82,820,565
Total Cases Reported

82,820,565
Total Cases Reported

101,130
Current 7-Day Average***

101,130
Current 7-Day Average***

85,143
Prior 7-Day Average

85,143
Prior 7-Day Average

18.8%
Change in 7-Day Average since Prior Week 

18.8%
Change in 7-Day Average since Prior Week 

**The median time from specimen collection to sequence data reporting is about 3 weeks. As a result, weighted estimates for the most recent few weeks may be unstable or unavailable. CDC’s Nowcast is a data projection tool that helps fill this gap by generating timely estimates of variant proportions for variants that are circulating in the United States. View Nowcast estimates on CDC’s COVID Data Tracker website on the Variant Proportions page.

**For national data, the proportion of BA.1.1 is shown separately. For regional data, the proportion of BA.1.1 is also aggregated with B.1.1.529.

***Historical cases are excluded from daily new cases and 7-day average calculations until they are incorporated into the dataset for the applicable date. Of 533,665 historical cases reported retroactively, 10,795 were reported in the current week and 5 were reported in the prior week.

Daily Trends in COVID-19 Cases in the United States Reported to CDC

red line

7-Day moving average

Chart showing Daily Trends in COVID-19 Cases in the United States Reported to CDCs 05-20-2022

Vaccinations

The U.S. COVID-19 Vaccination Program began December 14, 2020. As of May 18, 2022, 582.8 million vaccine doses have been administered in the United States. Overall, about 258.0 million people, or 77.7% of the total U.S. population, have received at least one dose of vaccine. About 220.7 million people, or 66.5% of the total U.S. population, have been fully vaccinated.* Of those fully vaccinated, about 102.4 million people have received a booster dose,** but 49.1% of the total booster-eligible population has not yet received a booster dose. As of May 18, 2022, the 7-day average number of administered vaccine doses reported (by date of CDC report) to CDC per day was 388,308, a 0.5% decrease from the previous week.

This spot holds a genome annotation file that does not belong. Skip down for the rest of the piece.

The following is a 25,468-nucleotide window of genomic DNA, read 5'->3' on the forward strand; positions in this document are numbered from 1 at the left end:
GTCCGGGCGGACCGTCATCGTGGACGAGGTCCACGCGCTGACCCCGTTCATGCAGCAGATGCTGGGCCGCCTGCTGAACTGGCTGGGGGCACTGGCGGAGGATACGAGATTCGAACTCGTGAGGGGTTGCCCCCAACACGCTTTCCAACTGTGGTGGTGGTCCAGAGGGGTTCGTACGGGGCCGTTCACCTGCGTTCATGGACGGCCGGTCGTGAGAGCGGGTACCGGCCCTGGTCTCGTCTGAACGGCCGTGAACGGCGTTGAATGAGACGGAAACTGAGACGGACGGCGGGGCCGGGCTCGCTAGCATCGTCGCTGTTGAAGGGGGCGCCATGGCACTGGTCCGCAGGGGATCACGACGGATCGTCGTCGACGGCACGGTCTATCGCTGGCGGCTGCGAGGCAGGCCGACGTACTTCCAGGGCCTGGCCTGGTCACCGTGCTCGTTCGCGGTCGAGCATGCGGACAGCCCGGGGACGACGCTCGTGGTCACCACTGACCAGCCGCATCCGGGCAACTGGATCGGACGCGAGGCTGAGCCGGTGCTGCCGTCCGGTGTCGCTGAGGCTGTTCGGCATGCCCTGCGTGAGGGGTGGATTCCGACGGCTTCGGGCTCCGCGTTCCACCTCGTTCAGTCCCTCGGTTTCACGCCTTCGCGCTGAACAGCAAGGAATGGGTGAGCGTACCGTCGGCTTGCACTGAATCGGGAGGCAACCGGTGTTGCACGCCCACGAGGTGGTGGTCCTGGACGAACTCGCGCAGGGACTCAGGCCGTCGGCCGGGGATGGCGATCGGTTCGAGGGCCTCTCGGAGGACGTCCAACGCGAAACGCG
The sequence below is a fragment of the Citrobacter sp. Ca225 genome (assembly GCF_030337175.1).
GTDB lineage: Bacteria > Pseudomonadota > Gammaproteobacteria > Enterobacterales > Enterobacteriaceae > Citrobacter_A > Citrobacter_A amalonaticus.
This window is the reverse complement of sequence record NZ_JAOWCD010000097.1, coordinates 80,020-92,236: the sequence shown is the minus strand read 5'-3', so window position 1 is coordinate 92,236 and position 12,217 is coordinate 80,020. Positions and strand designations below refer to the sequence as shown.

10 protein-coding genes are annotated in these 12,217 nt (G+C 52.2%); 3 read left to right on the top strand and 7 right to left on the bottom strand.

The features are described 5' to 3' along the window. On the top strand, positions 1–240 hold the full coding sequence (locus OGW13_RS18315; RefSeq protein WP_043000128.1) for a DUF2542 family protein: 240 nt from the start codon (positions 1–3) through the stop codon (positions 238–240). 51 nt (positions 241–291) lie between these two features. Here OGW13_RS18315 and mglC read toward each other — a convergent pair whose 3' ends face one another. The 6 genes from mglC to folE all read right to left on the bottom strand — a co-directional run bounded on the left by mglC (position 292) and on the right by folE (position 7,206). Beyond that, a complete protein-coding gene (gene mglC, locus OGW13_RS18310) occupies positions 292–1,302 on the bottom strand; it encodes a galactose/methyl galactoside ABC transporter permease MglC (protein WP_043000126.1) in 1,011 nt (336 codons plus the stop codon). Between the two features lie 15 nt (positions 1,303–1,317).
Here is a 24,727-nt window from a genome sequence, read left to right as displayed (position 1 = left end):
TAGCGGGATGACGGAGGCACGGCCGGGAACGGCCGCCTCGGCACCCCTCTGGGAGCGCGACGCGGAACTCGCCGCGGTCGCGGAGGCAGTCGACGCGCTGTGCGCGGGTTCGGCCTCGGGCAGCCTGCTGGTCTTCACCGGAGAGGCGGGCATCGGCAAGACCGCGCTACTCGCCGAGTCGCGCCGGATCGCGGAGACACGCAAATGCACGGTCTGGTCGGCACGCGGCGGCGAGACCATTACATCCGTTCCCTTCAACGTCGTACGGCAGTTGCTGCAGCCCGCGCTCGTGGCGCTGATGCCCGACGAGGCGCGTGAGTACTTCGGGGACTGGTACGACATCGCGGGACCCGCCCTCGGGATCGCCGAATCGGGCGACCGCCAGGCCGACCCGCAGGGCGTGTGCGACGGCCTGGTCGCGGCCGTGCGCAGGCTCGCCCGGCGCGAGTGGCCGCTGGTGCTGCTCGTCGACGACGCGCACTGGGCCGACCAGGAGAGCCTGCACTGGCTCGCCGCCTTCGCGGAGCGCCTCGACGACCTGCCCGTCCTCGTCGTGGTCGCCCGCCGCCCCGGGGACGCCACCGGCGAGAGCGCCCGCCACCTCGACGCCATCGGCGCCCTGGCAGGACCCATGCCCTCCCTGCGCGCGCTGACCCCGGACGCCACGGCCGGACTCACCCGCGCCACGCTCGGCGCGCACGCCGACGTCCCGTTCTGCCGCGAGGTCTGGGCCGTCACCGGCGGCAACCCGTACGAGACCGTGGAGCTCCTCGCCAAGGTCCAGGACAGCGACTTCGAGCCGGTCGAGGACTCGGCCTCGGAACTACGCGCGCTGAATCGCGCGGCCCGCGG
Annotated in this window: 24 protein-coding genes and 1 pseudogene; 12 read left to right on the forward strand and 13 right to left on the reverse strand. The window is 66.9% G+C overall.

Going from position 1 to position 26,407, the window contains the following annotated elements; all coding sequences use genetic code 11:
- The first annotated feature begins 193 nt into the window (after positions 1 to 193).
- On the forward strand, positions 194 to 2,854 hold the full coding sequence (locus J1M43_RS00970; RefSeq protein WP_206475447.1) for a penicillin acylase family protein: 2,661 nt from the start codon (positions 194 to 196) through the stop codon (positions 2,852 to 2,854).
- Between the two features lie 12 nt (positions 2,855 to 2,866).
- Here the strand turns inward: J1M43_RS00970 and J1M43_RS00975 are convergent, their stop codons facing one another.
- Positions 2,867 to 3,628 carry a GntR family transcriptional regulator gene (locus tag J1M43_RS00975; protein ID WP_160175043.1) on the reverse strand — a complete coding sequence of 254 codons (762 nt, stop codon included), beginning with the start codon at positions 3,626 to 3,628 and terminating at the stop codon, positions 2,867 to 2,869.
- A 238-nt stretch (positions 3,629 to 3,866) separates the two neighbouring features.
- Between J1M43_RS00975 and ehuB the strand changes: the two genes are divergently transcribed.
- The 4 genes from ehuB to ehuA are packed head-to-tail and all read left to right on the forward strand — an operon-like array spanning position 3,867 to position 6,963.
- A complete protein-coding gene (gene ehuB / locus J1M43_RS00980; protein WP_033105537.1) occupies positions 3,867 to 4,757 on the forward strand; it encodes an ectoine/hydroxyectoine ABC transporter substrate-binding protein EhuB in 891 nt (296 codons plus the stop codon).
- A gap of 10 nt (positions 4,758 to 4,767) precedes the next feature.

CDC’s COVID Data Tracker displays vaccination trends by age group, race/ethnicity, and urban/rural status. To see trends by age group and race/ethnicity, visit the Vaccination Demographic Trends tab. To see trends by urban/rural status, visit  the COVID-19 Vaccination Equity tab.

582,757,136
Vaccine Doses Administered

582,757,136 Vaccine Doses Administered

582,757,136
Vaccine Doses Administered

258,008,907
People who received at least one dose

582,757,136 Vaccine Doses Administered

258,008,907
People who received at least one dose

220,739,345
People who are fully vaccinated*

220,739,345
People who are fully vaccinated*

77.7%
Percentage of the U.S. population that has received at least one dose

582,757,136 Vaccine Doses Administered

77.7%
Percentage of the U.S. population that has received at least one dose

66.5%
Percentage of the U.S. population that has been fully vaccinated*

66.5%
Percentage of the U.S. population that has been fully vaccinated*

-0.1
Percentage point increase from last week

582,757,136 Vaccine Doses Administered

-0.1
Percentage point increase from last week

+0.2
Percentage point increase from last week

+0.2
Percentage point increase from last week

*Represents the number of people who have received the second dose in a two-dose COVID-19 vaccine series (such as the Pfizer-BioNTech or Moderna vaccines) or one dose of the single-shot Johnson & Johnson’s Janssen vaccine.

**Represents the number of people who are fully vaccinated and have received another dose of COVID-19 vaccine since August 13, 2021. This includes people who received their first additional dose or booster.

Daily Change in the Total Number of Administered COVID-19 Vaccine Doses Reported to CDC by the Date of CDC Report, United States

red line

7-Day moving average

Daily Change in the Total Number of Administered COVID-19 Vaccine Doses Reported to CDC by the Date of CDC Report, United States 05-20-2022

Hospitalizations

New Hospital Admissions

The current 7-day daily average for May 11–17, 2022, was 3,250. This is a 24.2% increase from the prior 7-day average (2,617) from May 4–10, 2022.

4,693,725
Total New Admissions

4,693,725
Total New Admissions

3,250
Current 7-Day Average

3,250
Current 7-Day Average

2,617
Prior 7-Day Average

2,617
Prior 7-Day Average

+24.2%
Change in 7-Day Average

+24.2%
Change in 7-Day Average

The start of consistent reporting of hospital admissions data was August 1, 2020.

Daily Trends in Number of New COVID-19 Hospital Admissions in the United States

Daily Trends in Number of New COVID-19 Hospital Admissions in the United States 05-13-2022

New admissions are pulled from a 10 am EDT snapshot of the HHS Unified Hospital Data – Analytic Dataset. Due to potential reporting delays, data from the most recent 7 days, as noted in the figure above with the grey bar, should be interpreted with caution. Small shifts in historic data may also occur due to changes in the Centers for Medicare & Medicaid Services (CMS) Provider of Services file, which is used to identify the cohort of included hospitals.